Part of South Florida is now under a mosquito-borne illness alert, as new cases of dengue fever have been reported in Broward and Miami-Dade counties in recent days.
Broward County reported its first case this year of locally transmitted dengue fever last Friday, while Miami-Dade reported its fourth such case.
Mosquito control officials say the cases transmitted in our region come from South Florida mosquitoes that most likely have bitten people who have dengue when they come here from South and Central America and the Caribbean.
The Pan American Health Organization says more than 2 million people in the tropical region have contracted the disease this year, while 723 have already died from it. Children tend to be most prone to becoming infected with it.
Dengue is transmitted by bites from infected Aedes aegypti mosquitoes. Although those are the same types of bites that spread the Zika virus, dengue can be fatal in some cases.
The most common symptoms associated with dengue include: high fever, severe headache, pain behind the eyeballs, and joint and muscle aches.
Severe cases can include shock, internal bleeding and death.
Bindu Mayi, professor of microbiology for the College of Osteopathic Medicine at Nova Southeastern University, says, “There is no cure for dengue and no antiviral agent we can give to shorten duration of illness. About one in 20 people will get a severe case and it has to be addressed. The best thing is prevention.”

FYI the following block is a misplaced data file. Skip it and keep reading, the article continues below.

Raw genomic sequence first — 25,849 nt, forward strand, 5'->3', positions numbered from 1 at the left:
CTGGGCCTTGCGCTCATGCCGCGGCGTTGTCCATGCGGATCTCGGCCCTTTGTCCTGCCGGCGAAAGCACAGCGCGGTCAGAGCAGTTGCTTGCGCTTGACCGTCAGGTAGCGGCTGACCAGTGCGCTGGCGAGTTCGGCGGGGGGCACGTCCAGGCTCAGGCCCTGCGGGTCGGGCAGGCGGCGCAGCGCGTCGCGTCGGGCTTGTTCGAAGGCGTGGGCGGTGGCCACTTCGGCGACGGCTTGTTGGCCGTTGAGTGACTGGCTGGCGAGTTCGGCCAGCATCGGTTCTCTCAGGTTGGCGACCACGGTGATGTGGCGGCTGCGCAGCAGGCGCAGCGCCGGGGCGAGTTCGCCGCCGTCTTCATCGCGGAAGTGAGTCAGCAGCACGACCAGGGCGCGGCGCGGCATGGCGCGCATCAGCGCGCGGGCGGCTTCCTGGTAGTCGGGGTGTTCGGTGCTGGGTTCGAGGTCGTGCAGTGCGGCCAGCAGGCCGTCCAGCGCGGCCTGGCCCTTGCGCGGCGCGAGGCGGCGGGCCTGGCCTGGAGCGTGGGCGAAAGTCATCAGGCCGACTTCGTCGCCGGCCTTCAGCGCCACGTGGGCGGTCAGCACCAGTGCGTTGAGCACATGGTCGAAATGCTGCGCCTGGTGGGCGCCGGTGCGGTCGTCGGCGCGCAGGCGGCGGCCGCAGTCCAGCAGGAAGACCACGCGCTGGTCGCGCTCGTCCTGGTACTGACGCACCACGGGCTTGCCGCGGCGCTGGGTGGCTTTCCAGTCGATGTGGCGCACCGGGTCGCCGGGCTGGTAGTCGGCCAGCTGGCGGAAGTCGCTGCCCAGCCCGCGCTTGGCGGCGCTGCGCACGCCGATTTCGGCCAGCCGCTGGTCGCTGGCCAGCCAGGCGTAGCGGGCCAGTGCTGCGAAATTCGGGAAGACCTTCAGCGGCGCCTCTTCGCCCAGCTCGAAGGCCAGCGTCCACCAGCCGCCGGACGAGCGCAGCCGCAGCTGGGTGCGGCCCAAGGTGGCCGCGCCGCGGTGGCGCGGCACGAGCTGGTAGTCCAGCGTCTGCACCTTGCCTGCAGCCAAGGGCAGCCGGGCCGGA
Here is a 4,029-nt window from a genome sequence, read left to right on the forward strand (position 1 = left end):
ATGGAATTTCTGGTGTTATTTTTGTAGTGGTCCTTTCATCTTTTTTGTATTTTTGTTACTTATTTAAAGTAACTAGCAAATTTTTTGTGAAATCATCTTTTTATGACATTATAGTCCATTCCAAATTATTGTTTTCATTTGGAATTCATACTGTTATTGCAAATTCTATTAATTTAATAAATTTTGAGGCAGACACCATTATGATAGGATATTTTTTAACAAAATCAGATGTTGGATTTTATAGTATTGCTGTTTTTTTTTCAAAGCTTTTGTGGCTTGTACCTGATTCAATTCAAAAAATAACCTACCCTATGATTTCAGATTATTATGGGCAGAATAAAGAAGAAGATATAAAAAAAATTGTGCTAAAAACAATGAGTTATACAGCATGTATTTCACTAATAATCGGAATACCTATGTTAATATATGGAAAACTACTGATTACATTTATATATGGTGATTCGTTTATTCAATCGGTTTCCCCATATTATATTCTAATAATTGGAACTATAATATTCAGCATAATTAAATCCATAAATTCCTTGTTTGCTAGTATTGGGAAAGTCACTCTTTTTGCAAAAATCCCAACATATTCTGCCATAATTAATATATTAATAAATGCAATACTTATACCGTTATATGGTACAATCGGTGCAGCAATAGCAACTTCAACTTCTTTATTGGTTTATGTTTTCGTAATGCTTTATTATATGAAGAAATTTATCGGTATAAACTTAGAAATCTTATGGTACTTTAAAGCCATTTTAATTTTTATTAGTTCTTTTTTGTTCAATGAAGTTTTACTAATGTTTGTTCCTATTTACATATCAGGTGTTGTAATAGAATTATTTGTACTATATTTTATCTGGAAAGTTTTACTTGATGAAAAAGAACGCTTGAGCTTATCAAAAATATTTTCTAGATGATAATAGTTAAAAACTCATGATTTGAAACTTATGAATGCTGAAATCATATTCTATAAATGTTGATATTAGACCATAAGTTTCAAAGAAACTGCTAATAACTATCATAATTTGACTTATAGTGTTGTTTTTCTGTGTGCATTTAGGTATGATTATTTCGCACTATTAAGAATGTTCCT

Officials suggest taking these precautionary measures:
-Wear repellent products, and concentrations of up to 30 percent DEET. Other U.S. Environmental Protection Agency-approved repellents contain picaridin, oil of lemon eucalyptus, para-menthane-diol, or IR3535. They may be obtained from most pharmacies.
-Wear shoes, socks, and long pants and long sleeves when outside, especially at dusk.
-Drain water from garbage cans, house gutters, buckets, pool covers, coolers, toys, flower pots or any other containers where sprinkler or rain water has collected.
-Repair broken screening on windows, doors, porches, and patios to keep mosquitoes out of the home.
Mosquito control officials in Broward and Miami-Dade say they are in the process of doing additional truck spraying, in addition to house-to-house spraying, to prevent further spreading.
Broward Mosquito Control adds that they are also going door-to-door with backpacks to spray, particularly in southern portions of the county.
“We know where the areas are with the types of mosquitoes that carry dengue and we will treat those more aggressively,” says Ahn Ton, Broward County’s director of mosquito control.
Miami-Dade Mosquito Control Division Director William Petrie says his division had already treated the neighborhood where the newest local case was reported, and will now treat that area again. He adds, “We will treat the area more intensively and target a wider area. We also will trap mosquitoes and send them off for testing.”
To request a mosquito inspection or report a breeding ground in Miami-Dade, call 311. Broward County residents may request mosquito spraying by completing the Mosquito Spray Request Form at Broward.org, or by calling (954) 765-4062.